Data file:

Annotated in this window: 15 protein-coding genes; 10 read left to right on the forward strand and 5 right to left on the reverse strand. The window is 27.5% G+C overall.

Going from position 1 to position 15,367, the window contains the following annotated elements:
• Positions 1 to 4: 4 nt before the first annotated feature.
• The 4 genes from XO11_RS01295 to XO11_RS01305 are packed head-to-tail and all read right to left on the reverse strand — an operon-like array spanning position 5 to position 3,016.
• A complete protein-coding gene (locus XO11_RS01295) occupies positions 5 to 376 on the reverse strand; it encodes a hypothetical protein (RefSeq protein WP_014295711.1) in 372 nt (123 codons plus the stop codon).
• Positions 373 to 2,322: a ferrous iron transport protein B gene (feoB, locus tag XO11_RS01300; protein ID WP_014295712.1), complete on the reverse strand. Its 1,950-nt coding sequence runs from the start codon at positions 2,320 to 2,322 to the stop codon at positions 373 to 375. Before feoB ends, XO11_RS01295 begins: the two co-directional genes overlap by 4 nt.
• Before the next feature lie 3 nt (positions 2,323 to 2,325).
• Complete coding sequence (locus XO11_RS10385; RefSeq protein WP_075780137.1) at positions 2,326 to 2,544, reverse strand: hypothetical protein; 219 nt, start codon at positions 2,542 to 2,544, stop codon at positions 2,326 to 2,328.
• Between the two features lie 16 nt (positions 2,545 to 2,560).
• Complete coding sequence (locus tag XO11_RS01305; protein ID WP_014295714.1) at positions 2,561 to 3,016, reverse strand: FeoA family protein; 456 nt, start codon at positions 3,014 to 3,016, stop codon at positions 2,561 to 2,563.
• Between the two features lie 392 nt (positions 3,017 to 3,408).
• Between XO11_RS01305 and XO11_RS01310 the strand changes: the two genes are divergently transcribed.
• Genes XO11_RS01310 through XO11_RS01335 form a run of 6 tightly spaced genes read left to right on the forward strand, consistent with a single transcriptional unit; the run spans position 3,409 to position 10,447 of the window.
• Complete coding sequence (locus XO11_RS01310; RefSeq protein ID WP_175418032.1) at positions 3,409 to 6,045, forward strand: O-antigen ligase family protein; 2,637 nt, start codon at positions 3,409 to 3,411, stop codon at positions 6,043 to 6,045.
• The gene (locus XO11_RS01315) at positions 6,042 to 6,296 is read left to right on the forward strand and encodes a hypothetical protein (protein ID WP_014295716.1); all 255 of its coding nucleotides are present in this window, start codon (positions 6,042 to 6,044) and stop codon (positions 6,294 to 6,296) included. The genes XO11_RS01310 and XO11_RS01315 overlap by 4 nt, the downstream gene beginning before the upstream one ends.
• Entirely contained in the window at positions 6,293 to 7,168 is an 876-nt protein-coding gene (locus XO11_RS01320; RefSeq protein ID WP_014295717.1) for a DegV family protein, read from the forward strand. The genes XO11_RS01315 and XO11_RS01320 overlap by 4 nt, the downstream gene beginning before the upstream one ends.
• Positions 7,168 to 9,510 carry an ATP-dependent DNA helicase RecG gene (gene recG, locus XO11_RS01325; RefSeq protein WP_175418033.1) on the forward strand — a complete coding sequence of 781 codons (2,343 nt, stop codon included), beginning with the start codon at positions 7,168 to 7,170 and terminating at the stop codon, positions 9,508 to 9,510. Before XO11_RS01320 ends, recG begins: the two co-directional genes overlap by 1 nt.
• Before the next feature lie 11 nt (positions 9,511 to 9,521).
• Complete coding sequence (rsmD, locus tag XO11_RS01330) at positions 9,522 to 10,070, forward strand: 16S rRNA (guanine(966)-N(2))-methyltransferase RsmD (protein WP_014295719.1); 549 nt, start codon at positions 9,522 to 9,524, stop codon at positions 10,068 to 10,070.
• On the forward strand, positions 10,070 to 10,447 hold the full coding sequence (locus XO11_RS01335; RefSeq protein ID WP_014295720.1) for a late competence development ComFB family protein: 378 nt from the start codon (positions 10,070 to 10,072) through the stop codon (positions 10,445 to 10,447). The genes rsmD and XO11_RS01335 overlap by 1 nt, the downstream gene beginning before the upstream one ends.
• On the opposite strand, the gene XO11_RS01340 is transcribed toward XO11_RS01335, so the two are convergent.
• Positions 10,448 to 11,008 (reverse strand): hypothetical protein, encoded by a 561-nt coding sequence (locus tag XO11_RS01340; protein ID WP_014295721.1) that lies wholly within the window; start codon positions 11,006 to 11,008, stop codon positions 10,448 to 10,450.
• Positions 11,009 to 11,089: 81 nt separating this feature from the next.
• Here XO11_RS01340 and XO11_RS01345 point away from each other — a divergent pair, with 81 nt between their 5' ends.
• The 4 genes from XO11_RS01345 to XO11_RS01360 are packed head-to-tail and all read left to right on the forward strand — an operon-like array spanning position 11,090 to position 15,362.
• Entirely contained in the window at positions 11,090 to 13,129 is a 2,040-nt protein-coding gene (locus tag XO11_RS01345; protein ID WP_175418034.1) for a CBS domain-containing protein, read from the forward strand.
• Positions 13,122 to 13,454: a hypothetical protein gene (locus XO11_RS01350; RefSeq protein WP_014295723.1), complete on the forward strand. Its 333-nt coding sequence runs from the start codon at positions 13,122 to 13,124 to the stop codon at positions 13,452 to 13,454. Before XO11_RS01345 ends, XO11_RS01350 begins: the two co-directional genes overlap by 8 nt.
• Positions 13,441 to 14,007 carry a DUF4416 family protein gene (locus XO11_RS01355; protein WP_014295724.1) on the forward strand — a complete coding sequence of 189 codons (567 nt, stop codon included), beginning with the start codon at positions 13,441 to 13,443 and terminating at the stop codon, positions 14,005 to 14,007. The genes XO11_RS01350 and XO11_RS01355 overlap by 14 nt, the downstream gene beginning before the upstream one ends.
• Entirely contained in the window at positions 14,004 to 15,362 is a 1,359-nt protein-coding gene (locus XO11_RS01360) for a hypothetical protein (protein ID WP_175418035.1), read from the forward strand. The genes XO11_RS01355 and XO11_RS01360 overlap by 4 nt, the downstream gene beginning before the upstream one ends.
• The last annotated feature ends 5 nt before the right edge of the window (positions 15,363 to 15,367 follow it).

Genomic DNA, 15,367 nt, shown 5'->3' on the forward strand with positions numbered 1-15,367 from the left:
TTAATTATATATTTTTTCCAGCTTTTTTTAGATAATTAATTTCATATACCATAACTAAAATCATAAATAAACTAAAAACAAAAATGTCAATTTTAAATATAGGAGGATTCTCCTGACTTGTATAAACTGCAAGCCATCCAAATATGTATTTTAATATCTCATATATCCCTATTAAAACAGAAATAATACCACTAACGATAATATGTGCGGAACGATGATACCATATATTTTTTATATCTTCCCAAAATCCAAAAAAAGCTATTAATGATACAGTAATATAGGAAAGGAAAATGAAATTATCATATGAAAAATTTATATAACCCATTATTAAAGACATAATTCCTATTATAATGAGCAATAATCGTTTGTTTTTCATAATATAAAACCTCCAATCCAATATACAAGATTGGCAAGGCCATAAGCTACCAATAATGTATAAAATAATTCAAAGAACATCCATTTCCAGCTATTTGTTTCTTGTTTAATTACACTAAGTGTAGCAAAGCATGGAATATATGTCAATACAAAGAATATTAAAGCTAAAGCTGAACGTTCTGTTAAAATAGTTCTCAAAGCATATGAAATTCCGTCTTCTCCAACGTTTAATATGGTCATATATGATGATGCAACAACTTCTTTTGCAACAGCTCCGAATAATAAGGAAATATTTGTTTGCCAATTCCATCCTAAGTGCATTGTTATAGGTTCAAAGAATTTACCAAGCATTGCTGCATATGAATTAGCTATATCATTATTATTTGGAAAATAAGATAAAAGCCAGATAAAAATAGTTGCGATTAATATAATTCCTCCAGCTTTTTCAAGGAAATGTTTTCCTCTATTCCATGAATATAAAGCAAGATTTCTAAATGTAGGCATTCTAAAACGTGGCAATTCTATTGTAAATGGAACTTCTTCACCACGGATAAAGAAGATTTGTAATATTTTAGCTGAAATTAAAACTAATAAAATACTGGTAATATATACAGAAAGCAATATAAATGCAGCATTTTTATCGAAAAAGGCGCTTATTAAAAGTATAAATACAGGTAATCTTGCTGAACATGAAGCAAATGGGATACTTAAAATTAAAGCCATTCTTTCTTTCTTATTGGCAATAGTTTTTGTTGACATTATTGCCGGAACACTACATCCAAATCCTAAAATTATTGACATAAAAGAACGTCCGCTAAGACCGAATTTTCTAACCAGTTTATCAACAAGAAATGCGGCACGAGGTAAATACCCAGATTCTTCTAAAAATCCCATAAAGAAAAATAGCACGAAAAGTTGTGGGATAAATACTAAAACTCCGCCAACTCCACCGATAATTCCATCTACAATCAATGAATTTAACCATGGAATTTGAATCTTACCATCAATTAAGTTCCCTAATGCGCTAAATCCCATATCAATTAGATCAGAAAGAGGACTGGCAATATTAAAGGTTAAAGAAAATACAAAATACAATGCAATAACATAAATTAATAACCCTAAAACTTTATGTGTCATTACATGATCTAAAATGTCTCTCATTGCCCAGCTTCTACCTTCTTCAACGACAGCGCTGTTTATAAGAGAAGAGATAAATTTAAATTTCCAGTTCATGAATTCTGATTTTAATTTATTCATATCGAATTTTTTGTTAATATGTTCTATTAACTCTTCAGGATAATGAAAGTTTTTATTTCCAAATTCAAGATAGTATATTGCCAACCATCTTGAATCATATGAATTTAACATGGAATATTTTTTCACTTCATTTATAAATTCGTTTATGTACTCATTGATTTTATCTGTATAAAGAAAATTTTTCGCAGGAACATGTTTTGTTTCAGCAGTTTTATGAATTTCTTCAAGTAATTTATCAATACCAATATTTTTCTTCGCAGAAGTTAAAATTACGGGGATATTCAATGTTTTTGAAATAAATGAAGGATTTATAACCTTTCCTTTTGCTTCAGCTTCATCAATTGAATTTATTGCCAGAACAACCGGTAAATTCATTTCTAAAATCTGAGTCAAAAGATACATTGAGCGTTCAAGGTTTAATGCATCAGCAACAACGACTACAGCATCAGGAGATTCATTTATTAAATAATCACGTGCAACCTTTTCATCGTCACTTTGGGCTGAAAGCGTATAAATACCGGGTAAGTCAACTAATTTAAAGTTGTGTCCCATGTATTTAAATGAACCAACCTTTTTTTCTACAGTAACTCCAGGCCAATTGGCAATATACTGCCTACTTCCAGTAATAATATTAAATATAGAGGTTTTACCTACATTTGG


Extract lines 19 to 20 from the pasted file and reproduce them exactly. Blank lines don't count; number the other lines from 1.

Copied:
• Complete coding sequence (rsmD, locus tag XO11_RS01330) at positions 9,522 to 10,070, forward strand: 16S rRNA (guanine(966)-N(2))-methyltransferase RsmD (protein WP_014295719.1); 549 nt, start codon at positions 9,522 to 9,524, stop codon at positions 10,068 to 10,070.
• On the forward strand, positions 10,070 to 10,447 hold the full coding sequence (locus XO11_RS01335; RefSeq protein ID WP_014295720.1) for a late competence development ComFB family protein: 378 nt from the start codon (positions 10,070 to 10,072) through the stop codon (positions 10,445 to 10,447). The genes rsmD and XO11_RS01335 overlap by 1 nt, the downstream gene beginning before the upstream one ends.